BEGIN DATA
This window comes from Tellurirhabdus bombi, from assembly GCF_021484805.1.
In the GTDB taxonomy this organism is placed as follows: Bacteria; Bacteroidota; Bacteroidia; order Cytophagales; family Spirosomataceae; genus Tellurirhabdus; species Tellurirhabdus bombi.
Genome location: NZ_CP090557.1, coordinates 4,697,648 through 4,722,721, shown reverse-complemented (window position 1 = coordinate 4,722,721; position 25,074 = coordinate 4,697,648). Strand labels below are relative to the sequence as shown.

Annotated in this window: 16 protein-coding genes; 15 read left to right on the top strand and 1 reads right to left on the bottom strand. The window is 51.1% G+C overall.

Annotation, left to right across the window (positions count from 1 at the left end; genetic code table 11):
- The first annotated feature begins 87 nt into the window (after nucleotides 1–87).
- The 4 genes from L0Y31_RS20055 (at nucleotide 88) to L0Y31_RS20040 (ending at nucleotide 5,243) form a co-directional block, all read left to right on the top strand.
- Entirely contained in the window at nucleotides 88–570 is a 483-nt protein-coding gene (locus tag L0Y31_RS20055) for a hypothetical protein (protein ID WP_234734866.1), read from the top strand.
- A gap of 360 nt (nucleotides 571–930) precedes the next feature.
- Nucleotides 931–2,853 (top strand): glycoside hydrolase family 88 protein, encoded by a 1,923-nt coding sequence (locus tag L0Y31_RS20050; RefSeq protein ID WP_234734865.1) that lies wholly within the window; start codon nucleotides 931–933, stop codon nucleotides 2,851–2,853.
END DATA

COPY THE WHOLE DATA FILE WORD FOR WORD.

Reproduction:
This window comes from Tellurirhabdus bombi, from assembly GCF_021484805.1.
In the GTDB taxonomy this organism is placed as follows: Bacteria; Bacteroidota; Bacteroidia; order Cytophagales; family Spirosomataceae; genus Tellurirhabdus; species Tellurirhabdus bombi.
Genome location: NZ_CP090557.1, coordinates 4,697,648 through 4,722,721, shown reverse-complemented (window position 1 = coordinate 4,722,721; position 25,074 = coordinate 4,697,648). Strand labels below are relative to the sequence as shown.

Annotated in this window: 16 protein-coding genes; 15 read left to right on the top strand and 1 reads right to left on the bottom strand. The window is 51.1% G+C overall.

Annotation, left to right across the window (positions count from 1 at the left end; genetic code table 11):
- The first annotated feature begins 87 nt into the window (after nucleotides 1–87).
- The 4 genes from L0Y31_RS20055 (at nucleotide 88) to L0Y31_RS20040 (ending at nucleotide 5,243) form a co-directional block, all read left to right on the top strand.
- Entirely contained in the window at nucleotides 88–570 is a 483-nt protein-coding gene (locus tag L0Y31_RS20055) for a hypothetical protein (protein ID WP_234734866.1), read from the top strand.
- A gap of 360 nt (nucleotides 571–930) precedes the next feature.
- Nucleotides 931–2,853 (top strand): glycoside hydrolase family 88 protein, encoded by a 1,923-nt coding sequence (locus tag L0Y31_RS20050; RefSeq protein ID WP_234734865.1) that lies wholly within the window; start codon nucleotides 931–933, stop codon nucleotides 2,851–2,853.